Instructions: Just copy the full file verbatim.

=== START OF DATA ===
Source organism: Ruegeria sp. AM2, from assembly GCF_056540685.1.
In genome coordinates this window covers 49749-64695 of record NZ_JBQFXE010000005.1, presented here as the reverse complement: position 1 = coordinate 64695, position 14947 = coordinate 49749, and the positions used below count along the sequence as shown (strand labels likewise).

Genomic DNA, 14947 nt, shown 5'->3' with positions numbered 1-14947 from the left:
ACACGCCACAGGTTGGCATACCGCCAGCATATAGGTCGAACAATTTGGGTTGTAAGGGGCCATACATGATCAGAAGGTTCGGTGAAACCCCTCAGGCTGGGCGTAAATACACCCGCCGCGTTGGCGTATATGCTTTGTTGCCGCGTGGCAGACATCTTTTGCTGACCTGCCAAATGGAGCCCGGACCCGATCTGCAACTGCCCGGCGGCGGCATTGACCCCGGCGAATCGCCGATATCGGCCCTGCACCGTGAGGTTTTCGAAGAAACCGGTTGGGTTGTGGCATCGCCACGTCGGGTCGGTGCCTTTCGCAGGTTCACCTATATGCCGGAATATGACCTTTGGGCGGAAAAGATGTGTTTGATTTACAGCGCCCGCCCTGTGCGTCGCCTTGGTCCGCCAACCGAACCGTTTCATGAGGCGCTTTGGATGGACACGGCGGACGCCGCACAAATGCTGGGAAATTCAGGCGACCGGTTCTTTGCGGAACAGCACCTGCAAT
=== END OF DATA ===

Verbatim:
Source organism: Ruegeria sp. AM2, from assembly GCF_056540685.1.
In genome coordinates this window covers 49749-64695 of record NZ_JBQFXE010000005.1, presented here as the reverse complement: position 1 = coordinate 64695, position 14947 = coordinate 49749, and the positions used below count along the sequence as shown (strand labels likewise).

Genomic DNA, 14947 nt, shown 5'->3' with positions numbered 1-14947 from the left:
ACACGCCACAGGTTGGCATACCGCCAGCATATAGGTCGAACAATTTGGGTTGTAAGGGGCCATACATGATCAGAAGGTTCGGTGAAACCCCTCAGGCTGGGCGTAAATACACCCGCCGCGTTGGCGTATATGCTTTGTTGCCGCGTGGCAGACATCTTTTGCTGACCTGCCAAATGGAGCCCGGACCCGATCTGCAACTGCCCGGCGGCGGCATTGACCCCGGCGAATCGCCGATATCGGCCCTGCACCGTGAGGTTTTCGAAGAAACCGGTTGGGTTGTGGCATCGCCACGTCGGGTCGGTGCCTTTCGCAGGTTCACCTATATGCCGGAATATGACCTTTGGGCGGAAAAGATGTGTTTGATTTACAGCGCCCGCCCTGTGCGTCGCCTTGGTCCGCCAACCGAACCGTTTCATGAGGCGCTTTGGATGGACACGGCGGACGCCGCACAAATGCTGGGAAATTCAGGCGACCGGTTCTTTGCGGAACAGCACCTGCAAT